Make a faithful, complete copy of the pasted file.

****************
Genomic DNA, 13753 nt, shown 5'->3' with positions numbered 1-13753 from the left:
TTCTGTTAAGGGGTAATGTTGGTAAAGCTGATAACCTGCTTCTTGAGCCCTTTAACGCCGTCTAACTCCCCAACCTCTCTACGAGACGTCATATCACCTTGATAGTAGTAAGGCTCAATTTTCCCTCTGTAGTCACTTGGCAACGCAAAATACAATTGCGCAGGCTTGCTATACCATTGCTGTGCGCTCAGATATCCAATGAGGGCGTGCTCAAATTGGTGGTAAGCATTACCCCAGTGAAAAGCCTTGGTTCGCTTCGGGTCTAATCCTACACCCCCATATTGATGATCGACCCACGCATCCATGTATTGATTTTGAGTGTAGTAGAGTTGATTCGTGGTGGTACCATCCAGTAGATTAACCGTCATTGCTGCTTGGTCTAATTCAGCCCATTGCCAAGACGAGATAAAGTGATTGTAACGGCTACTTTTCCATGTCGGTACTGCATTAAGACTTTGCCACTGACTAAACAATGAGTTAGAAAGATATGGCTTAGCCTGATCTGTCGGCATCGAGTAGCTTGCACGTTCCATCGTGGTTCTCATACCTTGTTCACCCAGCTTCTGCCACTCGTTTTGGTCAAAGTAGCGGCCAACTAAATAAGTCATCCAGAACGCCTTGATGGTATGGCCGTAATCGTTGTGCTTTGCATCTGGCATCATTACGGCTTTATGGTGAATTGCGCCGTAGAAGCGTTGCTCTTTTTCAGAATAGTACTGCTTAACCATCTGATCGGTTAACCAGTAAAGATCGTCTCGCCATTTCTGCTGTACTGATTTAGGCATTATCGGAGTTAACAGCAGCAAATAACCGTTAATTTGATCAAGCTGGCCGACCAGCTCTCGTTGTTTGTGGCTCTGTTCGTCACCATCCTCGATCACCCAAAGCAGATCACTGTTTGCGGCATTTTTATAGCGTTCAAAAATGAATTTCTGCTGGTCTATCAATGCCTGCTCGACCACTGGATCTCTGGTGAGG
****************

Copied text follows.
Genomic DNA, 13753 nt, shown 5'->3' with positions numbered 1-13753 from the left:
TTCTGTTAAGGGGTAATGTTGGTAAAGCTGATAACCTGCTTCTTGAGCCCTTTAACGCCGTCTAACTCCCCAACCTCTCTACGAGACGTCATATCACCTTGATAGTAGTAAGGCTCAATTTTCCCTCTGTAGTCACTTGGCAACGCAAAATACAATTGCGCAGGCTTGCTATACCATTGCTGTGCGCTCAGATATCCAATGAGGGCGTGCTCAAATTGGTGGTAAGCATTACCCCAGTGAAAAGCCTTGGTTCGCTTCGGGTCTAATCCTACACCCCCATATTGATGATCGACCCACGCATCCATGTATTGATTTTGAGTGTAGTAGAGTTGATTCGTGGTGGTACCATCCAGTAGATTAACCGTCATTGCTGCTTGGTCTAATTCAGCCCATTGCCAAGACGAGATAAAGTGATTGTAACGGCTACTTTTCCATGTCGGTACTGCATTAAGACTTTGCCACTGACTAAACAATGAGTTAGAAAGATATGGCTTAGCCTGATCTGTCGGCATCGAGTAGCTTGCACGTTCCATCGTGGTTCTCATACCTTGTTCACCCAGCTTCTGCCACTCGTTTTGGTCAAAGTAGCGGCCAACTAAATAAGTCATCCAGAACGCCTTGATGGTATGGCCGTAATCGTTGTGCTTTGCATCTGGCATCATTACGGCTTTATGGTGAATTGCGCCGTAGAAGCGTTGCTCTTTTTCAGAATAGTACTGCTTAACCATCTGATCGGTTAACCAGTAAAGATCGTCTCGCCATTTCTGCTGTACTGATTTAGGCATTATCGGAGTTAACAGCAGCAAATAACCGTTAATTTGATCAAGCTGGCCGACCAGCTCTCGTTGTTTGTGGCTCTGTTCGTCACCATCCTCGATCACCCAAAGCAGATCACTGTTTGCGGCATTTTTATAGCGTTCAAAAATGAATTTCTGCTGGTCTATCAATGCCTGCTCGACCACTGGATCTCTGGTGAGG